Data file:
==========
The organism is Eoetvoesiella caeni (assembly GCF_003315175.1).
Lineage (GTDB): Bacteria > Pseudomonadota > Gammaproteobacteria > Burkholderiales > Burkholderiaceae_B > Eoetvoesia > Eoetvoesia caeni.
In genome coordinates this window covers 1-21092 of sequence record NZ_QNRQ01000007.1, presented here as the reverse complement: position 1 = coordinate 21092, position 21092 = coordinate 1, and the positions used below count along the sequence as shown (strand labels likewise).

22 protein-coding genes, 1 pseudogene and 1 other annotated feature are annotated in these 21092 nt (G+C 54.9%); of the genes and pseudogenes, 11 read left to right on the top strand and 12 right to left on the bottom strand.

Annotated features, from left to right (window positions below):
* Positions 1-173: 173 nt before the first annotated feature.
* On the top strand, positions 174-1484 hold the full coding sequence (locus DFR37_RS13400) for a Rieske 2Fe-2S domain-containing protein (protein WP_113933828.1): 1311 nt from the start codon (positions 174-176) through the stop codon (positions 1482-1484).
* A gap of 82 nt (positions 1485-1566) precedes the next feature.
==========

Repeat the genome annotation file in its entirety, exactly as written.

The organism is Eoetvoesiella caeni (assembly GCF_003315175.1).
Lineage (GTDB): Bacteria > Pseudomonadota > Gammaproteobacteria > Burkholderiales > Burkholderiaceae_B > Eoetvoesia > Eoetvoesia caeni.
In genome coordinates this window covers 1-21092 of sequence record NZ_QNRQ01000007.1, presented here as the reverse complement: position 1 = coordinate 21092, position 21092 = coordinate 1, and the positions used below count along the sequence as shown (strand labels likewise).

22 protein-coding genes, 1 pseudogene and 1 other annotated feature are annotated in these 21092 nt (G+C 54.9%); of the genes and pseudogenes, 11 read left to right on the top strand and 12 right to left on the bottom strand.

Annotated features, from left to right (window positions below):
* Positions 1-173: 173 nt before the first annotated feature.
* On the top strand, positions 174-1484 hold the full coding sequence (locus DFR37_RS13400) for a Rieske 2Fe-2S domain-containing protein (protein WP_113933828.1): 1311 nt from the start codon (positions 174-176) through the stop codon (positions 1482-1484).
* A gap of 82 nt (positions 1485-1566) precedes the next feature.